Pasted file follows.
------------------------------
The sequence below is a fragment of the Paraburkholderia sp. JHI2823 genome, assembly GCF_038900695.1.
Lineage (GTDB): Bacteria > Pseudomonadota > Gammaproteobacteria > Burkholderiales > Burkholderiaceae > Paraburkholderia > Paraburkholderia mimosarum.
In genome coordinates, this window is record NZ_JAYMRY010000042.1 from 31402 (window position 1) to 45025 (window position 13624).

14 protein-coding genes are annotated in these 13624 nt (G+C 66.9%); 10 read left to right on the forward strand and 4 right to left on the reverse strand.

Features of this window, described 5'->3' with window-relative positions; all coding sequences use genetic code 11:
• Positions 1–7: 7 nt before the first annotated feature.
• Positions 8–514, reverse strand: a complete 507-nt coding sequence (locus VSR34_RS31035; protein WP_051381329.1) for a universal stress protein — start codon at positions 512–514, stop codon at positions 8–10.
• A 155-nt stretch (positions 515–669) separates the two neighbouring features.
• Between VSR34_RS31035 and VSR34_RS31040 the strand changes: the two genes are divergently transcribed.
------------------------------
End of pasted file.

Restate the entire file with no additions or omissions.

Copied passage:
The sequence below is a fragment of the Paraburkholderia sp. JHI2823 genome, assembly GCF_038900695.1.
Lineage (GTDB): Bacteria > Pseudomonadota > Gammaproteobacteria > Burkholderiales > Burkholderiaceae > Paraburkholderia > Paraburkholderia mimosarum.
In genome coordinates, this window is record NZ_JAYMRY010000042.1 from 31402 (window position 1) to 45025 (window position 13624).

14 protein-coding genes are annotated in these 13624 nt (G+C 66.9%); 10 read left to right on the forward strand and 4 right to left on the reverse strand.

Features of this window, described 5'->3' with window-relative positions; all coding sequences use genetic code 11:
• Positions 1–7: 7 nt before the first annotated feature.
• Positions 8–514, reverse strand: a complete 507-nt coding sequence (locus VSR34_RS31035; protein WP_051381329.1) for a universal stress protein — start codon at positions 512–514, stop codon at positions 8–10.
• A 155-nt stretch (positions 515–669) separates the two neighbouring features.
• Between VSR34_RS31035 and VSR34_RS31040 the strand changes: the two genes are divergently transcribed.